The World Cup is nearly upon us. Not only is it a chance to witness the best players on the planet on the biggest stage of them all, but, more importantly, it’s also a chance to witness the greatest sporting catwalk of them all too. Because in tournaments gone by, some of the team’s kits have been more memorable than their performances.
Here is our pick of the weirdest and wonderful international kits of recent, and not so recent times.
The Australia national team’s 1990 jersey looks more like a four-year-old’s first painting that you might find on proudly displayed on a family friend’s fridge than it does a football shirt.
The Botswana national team are nicknamed The Zebras, which puts the kit above into some perspective at least. Although they’ve never qualified for a World Cup in their history, they managed to qualify for the 2012 African Cup of Nations, where they wore this eye-grabbing jersey.
No wonder Fernando Hierro and Miguel Nadal missed penalties in the Euro ‘96 quarter-final clash with David Seaman staring back at them in the England goal looking like a middle-aged painter-decorator after a job in a rainbow-themed playroom.
In the same year Estonia decided to play in football shirts inspired by the baggy trousers millennials wear when they go to find themselves on a gap year in Asia.
We couldn’t create this list without a nod to Jorge Campos, the flamboyant Mexican goalkeeper known for his colourful jerseys and listed as the third-best goalkeeper in the world in 1994.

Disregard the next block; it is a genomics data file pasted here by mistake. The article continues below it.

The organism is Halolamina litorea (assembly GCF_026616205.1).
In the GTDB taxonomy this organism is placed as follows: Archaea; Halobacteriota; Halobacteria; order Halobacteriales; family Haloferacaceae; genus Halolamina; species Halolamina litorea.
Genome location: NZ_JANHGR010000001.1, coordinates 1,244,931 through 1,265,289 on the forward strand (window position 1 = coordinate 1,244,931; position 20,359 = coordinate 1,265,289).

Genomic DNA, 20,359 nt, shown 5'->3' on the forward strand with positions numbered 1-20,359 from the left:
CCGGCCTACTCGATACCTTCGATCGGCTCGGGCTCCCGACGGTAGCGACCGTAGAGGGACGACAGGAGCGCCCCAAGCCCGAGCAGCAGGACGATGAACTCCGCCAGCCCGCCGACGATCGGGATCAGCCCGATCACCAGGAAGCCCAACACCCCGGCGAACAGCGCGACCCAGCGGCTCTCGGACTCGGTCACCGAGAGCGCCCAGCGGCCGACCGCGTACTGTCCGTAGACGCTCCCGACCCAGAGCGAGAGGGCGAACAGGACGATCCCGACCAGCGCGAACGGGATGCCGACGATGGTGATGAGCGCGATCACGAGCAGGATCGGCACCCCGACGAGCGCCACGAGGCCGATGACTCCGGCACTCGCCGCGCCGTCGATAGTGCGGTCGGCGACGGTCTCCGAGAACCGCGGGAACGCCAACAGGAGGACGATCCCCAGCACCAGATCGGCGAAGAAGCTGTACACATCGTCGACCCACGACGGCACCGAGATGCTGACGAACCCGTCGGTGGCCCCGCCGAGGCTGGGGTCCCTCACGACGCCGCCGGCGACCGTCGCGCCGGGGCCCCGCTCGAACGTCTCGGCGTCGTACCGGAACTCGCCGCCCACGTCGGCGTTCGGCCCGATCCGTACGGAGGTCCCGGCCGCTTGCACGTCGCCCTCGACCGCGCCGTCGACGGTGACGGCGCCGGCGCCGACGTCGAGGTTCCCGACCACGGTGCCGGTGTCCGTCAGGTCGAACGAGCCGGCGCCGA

Just four years later, Mexico’s kit manufacturers - ABA Sport - did something else that made them worthy of appearing in this list. They paid homage to their Aztec heritage and stuck an enormous, terrifying bloke on the front of the shirt. Sadly, Mexico were knocked out in the World Cup ‘98 round of 16 in a 2-1 loss to Germany.
Sierra Leone 2011
We’re not sure exactly what’s going on here for the most part but it’s got a tiger on the front so that’s definitely cool.
If the design of this third kit is anything to go by, we think the Thailand players in 1997 must have had trouble remembering who they were representing on the pitch. That’s the only reason we can think of for plastering the Thai flag across the shirt a million times, as well as a helpful map of the country.
The Uganda national team is nicknamed The Cranes, and it is these long-legged, long-necked birds that are depicted on the front of this unique design. Sadly, Uganda have never made it to a World Cup, but if this shirt is anything to go by, we can’t wait for it to happen.